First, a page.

I perused through some of my old posts from this time last year (I hardly ever do this!) to see if I did any sort of New Year’s resolutions or goals. I didn’t. Big surprise. But I did stumble on my journal from earlier in the year that declared my theme for 2015 to be “authenticity.” This time last year, I was still struggling to find the “new normal” from Buttercup’s arrival and feeling the loss of “baby” Squish as he pretty much turned into a little kid overnight while wrestling with postpartum depression in our tiny apartment in downtown San Francisco. Most of my friends were single, childless urban dwellers that I would occasionally be able to meet up at a bar or at a party, but there was a chasm between our life states I could never really bridge. They thought I was super cool that I was a mom twice over that could still “party.” And by party, I mean get a sitter for a couple hours so I could pretend I enjoyed the club scene. But I hated it. My body and emotional state rebelled. The weight piled on, the depression got worse, and I had no idea what it would take to feel normal again.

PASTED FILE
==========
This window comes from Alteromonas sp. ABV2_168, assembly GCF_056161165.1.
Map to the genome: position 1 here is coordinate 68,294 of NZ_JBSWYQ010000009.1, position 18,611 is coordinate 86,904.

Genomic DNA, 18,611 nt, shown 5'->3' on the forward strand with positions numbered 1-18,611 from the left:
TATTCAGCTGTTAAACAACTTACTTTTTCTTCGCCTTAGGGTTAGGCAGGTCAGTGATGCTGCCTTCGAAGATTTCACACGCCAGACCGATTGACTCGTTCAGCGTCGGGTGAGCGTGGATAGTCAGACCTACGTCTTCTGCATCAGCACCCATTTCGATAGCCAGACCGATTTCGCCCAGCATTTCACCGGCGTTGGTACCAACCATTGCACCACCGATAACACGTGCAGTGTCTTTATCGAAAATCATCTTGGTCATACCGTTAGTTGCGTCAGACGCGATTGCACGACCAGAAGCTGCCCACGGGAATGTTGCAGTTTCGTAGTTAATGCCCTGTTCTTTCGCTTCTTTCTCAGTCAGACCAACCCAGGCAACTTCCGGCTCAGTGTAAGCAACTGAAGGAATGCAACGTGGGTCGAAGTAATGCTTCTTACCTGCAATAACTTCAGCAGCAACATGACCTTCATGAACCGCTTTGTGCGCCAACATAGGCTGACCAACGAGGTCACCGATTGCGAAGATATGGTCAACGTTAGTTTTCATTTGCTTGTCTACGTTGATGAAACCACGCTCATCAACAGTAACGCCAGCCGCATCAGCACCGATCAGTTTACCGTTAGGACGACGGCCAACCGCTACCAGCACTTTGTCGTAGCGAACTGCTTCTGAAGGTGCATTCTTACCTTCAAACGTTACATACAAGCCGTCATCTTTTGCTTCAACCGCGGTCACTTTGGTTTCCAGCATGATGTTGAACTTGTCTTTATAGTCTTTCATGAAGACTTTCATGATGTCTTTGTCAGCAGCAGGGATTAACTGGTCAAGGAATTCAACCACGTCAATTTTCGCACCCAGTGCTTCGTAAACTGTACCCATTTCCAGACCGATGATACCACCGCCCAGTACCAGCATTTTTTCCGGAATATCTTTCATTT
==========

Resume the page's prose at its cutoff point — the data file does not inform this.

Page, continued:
We moved in May to the East Bay, to a beautiful “forever home” in the perfect suburban neighborhood close to good schools and surrounded by other families with littles. Slowly things started to look up for me. I was surrounded by nature, and tried to take advantage of the nearby fire roads and hiking trails. The kids suddenly had tons of room to play and grow and make friends. Squish started preschool. I connected with some of the neighbor moms. I took on a couple of Whole30s and started to feel kind of good again. I could breathe.
All my life I’ve just sort of done what everyone around me is doing, what I’m told to do. I just wanted to be normal. But now I know that normal is painful, and you have to do what is right for you, not everyone else. That’s what this year has taught me, in a weird way. You’d think that, “Well, duh. You had a family and found out city life doesn’t work anymore. Shocking.” But it’s not just that. You have no idea how much I rebelled at the though of being a suburban mom. It seemed so cliche. I wanted to be the hip, cool lady that just happens to have kids and does all the things so effortlessly. I am not immune to the wretched no-name plague that strangles otherwise smart, confident women into thinking they are doing it all wrong, that it shouldn’t be this hard, that if they could just be more _____ (organized, smarter, calmer, focused, whatever) then everything will magically happen and you win, I don’t know, some life award or something. “Congratulations, you win at Adulting!” Ugh, worst award ever.
Whatever you’re drawn to, be open to it. It’s okay to like weird stuff. It’s also okay to like what everyone else likes. It’s all okay.
2015 kicked my ass, and I am grateful for it. I’m so pumped to see what adventures 2016 has in store!